The International Steam Pages
Penang Hills and Trails - Gertak Sanggul Super Highway
Please visit my Penang buses page for information on accessing the starting point.
We had water problems. We had no water at home because the condo's main pump had failed overnight. Heading south from Telok Bahang, we had too much, it was throwing it down (again), but as we drove up through Bukit Genting we could see blue sky ahead and the rest of the day was dry. Today was to be what Yuehong would call an adventure, but which I would prefer to call a carefully researched expedition into the relatively unknown.
On our previous visit, we had come down the remains of the road constructed from Gertak Sanggul to the abandoned golf course in the hills. It had proved to be reasonably clear and a few days earlier we had attempted this walk but having missed an early turning we had wasted a lot of time. I even managed to lose a pair of secateurs when I stopped to do up a bootlace and at that point I put the camera away and used the other to surgically remove the most egregious of the prickly vines so that today's hike up would go smoothly.
That is the ridge immediately behind Gertak Sanggul and we started down the road beside the Dewan JKKK, Gertak Sanggul.
We had emerged here on the descent, and knew to climb in behind this house.
After about 50 metres, the road turns left behind these bananas and passes under some vines. It's easy to miss and that's where we had gone wrong before.
There then follows an overgrown open section and then suddenly, the crash barrier appears and everything else is straightforward!
A right turn follows and soon another left as the road zig zags up.
The next right is a little overgrown and then the road becomes steep for a while which keeps it clear as the rain washes away the fallen leaves and branches.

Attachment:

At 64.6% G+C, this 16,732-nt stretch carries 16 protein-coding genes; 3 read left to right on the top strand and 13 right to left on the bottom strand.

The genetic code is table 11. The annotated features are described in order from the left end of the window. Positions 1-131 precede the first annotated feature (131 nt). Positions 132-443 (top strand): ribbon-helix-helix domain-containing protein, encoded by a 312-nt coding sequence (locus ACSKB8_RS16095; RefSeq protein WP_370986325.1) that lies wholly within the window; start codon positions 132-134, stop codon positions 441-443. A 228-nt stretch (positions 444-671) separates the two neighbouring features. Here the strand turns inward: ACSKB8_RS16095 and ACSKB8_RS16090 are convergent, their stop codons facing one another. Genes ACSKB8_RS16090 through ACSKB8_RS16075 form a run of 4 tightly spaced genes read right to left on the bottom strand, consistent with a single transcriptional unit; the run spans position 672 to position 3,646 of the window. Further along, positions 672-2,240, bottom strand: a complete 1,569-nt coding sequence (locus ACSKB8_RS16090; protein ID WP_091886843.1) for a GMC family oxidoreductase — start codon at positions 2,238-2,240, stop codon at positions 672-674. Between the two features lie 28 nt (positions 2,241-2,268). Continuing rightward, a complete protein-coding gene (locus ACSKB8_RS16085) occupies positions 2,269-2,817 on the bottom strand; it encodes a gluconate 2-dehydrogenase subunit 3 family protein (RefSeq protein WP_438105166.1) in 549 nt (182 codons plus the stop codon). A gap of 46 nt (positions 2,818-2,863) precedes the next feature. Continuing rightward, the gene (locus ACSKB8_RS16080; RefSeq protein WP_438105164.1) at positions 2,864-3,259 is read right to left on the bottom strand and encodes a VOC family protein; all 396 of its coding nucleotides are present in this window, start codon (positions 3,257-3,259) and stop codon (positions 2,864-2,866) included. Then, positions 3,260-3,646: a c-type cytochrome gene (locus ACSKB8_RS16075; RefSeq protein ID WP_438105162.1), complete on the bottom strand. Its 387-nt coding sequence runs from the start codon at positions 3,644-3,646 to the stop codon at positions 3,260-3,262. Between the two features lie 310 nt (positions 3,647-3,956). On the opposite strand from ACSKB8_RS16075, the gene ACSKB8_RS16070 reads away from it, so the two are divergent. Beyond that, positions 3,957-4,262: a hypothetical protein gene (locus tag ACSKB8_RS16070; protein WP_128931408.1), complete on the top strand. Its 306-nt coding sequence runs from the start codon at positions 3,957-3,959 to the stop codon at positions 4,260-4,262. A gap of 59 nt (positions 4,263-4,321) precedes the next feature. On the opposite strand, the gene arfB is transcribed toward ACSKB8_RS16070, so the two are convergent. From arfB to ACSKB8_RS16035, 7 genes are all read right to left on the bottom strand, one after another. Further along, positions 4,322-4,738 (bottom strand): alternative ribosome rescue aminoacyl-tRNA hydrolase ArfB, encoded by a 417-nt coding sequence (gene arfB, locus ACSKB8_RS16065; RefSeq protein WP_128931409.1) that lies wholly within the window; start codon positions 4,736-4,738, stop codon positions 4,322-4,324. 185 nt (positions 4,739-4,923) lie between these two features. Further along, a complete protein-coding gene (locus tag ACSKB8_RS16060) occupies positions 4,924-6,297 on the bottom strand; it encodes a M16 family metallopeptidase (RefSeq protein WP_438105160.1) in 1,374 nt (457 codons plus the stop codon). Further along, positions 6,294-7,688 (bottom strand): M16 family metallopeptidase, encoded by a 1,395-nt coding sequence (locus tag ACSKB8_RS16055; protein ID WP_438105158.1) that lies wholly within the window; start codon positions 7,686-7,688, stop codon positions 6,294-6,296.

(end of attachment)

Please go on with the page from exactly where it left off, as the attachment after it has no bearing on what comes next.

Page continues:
There is just one more left turn which is nothing like as overgrown as the picture suggests and then the road is pretty clear for a while.
Yuehong's smile says it all, the landslide looks a mess but we had cut away the vines and the rest can be walked through.
The long grass has to be trampled and at the end is an archway of cut prickly vines.
Just a hundred metres or so further up the climb is over. We'd been going barely half an hour and it was time for a rest and some water. The barrier makes for a comfortable seat.
The road continues left up to the moonscape but today we turned right onto a connecting path which we had cleared during our previous Penang season.
Except that a tree came down quite recently. However, it's easy to cut left around it and immediately below where Yuehong is standing is another path which she is standing on in the second picture.
Yes, she's walking on a path but the grass is a bit long in places. It drops down to cross a stream and fortunately at this point you can see the concrete bridge.
A short up and down brought us to another stream and we continued, climbing out of this valley. All this was very familiar as we had been along this way several times since our arrival.
Behind me is a Burmese house, to the left is our path up and Yuehong is standing on our next path. In other words we would do a sharp left turn. We'd been up here a year ago and met the owner on a motorbike. It was quite clear then but now parts were a little overgrown.
This will have to go before the durian season, much of the smaller bits had been burned off but a chain saw will be needed to complete the job. Beyond, the canopy kept the path clear.
Finally we came to the remote durian orchard and the house which is now just used as a store. This was as far as Yuehong had come last time, I had continued, trying to keep to a contour but it had ultimately not been a success. Today, instead we would climb up to the west ridge below Bukit Pulau Betong, the only catch being that it was the first time we had tried it and there was no known path.
I really don't know why Yuehong was smiling, she obviously hadn't bothered to look where we were going next! There's actually a path up there running from right to left.